(a) The failure to create a specific crime of torture in the domestic law, as required by article 4 of the Convention;

(b) Presidential Decrees Nos. 1815 of 2 November 1993, 1226 of 14 June 1994 and 1025 of 10 July 1996, which allow the detention of suspects incommunicado for up to 9 days in one case and 30 days in the other cases, leave the door open to the abuse of the rights of detainees;

(c) Widespread allegations of torture and ill-treatment of suspects and persons in custody with a view to securing confessions, general allegations of ill-treatment of detainees and the absence of effective machinery to address such complaints promptly;

(d) The fact that, according to the materials presented to the Committee, young soldiers in the Russian army were brutalized by older soldiers without the authorities taking appropriate remedial measures;

(e) The failure to establish effective machinery for the prompt examination of prisoners' complaints about ill-treatment and conditions in prisons;

(f) The slow rate of harmonizing domestic legislation with the Constitution and with norms concerning human rights. The disharmony leaves a gap between the legal order respecting human rights established under the Constitution and the application of the law;

(g) Overcrowding in prisons, made all the worse by the poor and insanitary conditions prevailing in them;

(h) Lack of proper training of police and prison personnel and the personnel of agencies engaged in law enforcement with regard to the rights of suspects and prisoners and their duties under the law;

(i) Lack of appropriate measures to give comprehensive effect to the provisions of article 3 of the Convention and to ensure its applicability in all relevant circumstances, including in relation to extradition;

(j) Absence of extraterritorial jurisdiction makes difficult or impossible the implementation of article 5, paragraph 1 (b), of the Convention;

(k) Reported widespread abuses of human rights in the conflict in Chechnya, including acts of torture, and the apparent failure to check such abuses and address them speedily and effectively.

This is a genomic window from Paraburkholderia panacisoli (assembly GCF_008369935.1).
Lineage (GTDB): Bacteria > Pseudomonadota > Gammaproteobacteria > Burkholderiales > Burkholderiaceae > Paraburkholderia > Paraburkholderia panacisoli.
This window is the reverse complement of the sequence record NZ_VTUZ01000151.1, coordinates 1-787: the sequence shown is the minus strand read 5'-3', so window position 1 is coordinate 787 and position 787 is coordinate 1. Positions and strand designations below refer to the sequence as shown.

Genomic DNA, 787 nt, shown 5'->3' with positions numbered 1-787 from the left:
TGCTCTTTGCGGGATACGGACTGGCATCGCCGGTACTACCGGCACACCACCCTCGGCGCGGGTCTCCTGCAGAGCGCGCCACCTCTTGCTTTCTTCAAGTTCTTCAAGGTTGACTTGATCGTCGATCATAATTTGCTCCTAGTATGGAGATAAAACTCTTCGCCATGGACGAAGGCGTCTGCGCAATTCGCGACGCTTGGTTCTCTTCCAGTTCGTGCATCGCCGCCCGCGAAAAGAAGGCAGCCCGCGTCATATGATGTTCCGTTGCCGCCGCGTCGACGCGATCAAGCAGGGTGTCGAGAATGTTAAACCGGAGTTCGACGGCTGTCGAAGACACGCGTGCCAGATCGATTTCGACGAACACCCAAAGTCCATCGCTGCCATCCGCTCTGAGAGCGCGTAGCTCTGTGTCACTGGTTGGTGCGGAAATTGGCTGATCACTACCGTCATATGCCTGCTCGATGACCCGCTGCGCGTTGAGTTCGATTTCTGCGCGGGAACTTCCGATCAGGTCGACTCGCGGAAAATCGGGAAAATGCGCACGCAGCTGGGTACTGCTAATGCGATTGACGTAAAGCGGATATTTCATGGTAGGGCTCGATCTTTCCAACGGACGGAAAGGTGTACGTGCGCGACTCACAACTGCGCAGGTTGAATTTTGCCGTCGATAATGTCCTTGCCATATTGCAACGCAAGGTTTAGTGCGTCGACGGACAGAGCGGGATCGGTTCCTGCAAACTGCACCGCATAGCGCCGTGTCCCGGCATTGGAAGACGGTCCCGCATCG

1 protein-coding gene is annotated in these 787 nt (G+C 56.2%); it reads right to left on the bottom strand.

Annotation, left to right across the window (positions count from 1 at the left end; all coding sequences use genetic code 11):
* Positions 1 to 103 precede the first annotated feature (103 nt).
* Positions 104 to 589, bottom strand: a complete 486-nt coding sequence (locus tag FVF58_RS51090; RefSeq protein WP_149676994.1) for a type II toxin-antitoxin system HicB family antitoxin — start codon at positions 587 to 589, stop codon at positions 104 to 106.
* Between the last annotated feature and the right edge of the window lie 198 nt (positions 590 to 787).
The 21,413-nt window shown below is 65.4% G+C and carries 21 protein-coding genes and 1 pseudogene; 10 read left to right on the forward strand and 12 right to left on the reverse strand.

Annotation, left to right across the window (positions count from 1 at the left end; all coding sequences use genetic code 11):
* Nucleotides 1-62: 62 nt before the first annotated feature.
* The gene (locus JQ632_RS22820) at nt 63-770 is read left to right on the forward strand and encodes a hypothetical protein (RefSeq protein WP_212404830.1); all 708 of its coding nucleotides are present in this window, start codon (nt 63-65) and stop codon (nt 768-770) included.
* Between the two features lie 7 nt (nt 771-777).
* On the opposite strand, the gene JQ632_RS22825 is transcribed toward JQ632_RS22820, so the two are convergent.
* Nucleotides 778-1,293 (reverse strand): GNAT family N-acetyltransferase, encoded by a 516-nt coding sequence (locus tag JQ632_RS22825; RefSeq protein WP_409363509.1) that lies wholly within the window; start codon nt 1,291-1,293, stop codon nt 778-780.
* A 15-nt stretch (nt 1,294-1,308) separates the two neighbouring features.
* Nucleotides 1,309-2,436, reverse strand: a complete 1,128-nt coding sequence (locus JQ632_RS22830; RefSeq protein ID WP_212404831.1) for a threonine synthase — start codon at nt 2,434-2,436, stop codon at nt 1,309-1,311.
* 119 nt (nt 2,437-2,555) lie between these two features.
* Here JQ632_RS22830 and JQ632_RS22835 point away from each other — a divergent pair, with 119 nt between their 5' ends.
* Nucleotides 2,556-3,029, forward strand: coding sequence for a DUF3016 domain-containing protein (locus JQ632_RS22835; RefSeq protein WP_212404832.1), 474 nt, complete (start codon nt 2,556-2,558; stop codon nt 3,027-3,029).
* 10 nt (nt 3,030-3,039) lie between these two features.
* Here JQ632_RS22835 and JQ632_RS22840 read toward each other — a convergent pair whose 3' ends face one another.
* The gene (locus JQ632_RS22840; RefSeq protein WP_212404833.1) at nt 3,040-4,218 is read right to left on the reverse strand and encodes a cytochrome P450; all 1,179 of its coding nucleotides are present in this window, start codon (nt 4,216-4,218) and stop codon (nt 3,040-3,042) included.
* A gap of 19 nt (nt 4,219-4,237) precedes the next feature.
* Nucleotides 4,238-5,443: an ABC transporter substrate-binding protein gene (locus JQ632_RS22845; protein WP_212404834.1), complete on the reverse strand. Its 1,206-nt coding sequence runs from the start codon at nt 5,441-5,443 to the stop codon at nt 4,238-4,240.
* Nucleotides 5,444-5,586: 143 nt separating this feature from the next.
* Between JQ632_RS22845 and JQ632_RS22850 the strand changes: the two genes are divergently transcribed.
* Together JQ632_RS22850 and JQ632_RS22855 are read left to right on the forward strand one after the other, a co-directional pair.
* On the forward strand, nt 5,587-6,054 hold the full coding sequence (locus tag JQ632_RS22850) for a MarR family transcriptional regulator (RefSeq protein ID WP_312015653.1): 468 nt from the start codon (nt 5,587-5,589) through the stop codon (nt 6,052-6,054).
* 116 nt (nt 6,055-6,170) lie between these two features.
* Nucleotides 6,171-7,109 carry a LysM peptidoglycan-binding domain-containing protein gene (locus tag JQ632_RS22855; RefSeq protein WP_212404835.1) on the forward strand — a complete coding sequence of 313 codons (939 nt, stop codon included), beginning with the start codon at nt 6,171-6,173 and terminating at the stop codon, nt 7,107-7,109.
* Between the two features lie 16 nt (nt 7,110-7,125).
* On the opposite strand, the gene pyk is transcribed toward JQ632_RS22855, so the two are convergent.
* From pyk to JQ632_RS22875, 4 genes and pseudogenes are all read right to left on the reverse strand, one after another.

5. Recommendations

43. The Committee recommends that the State party:

(a) Make torture as defined in the Convention a distinct crime, with sufficiently severe punishment to reflect the gravity of the offence;

(b) Expedite the process of training the personnel, including the medical personnel, of all agencies involved in law enforcement and the detention of prisoners as to their powers and duties under the law;

(c) Adopt programmes to inform detainees and the public of their rights and the means available under the law to protect them;

(d) Establish effective machinery to monitor the conditions under which investigations of crimes are conducted, the conditions under which persons are held in custody and conditions in prisons;

(e) Establish an appropriate process for the prompt investigation of complaints of suspects, detainees and prisoners and the prosecution of the offenders;

(f) Radically improve conditions in prisons, including space, facilities, food and sanitation;

(g) Abolish acts, rules and regulations allowing remand in custody for longer than 48 hours without judicial authorization, and those limiting access to legal assistance. Unimpeded access to counsel should be safeguarded at all times;

(h) Establish an independent committee to investigate allegations of torture and inhuman and degrading treatment committed by the military forces of the Russian Federation and Chechen separatists, with a view to bringing to justice those against whom there is evidence tending to establish their involvement or complicity in such acts.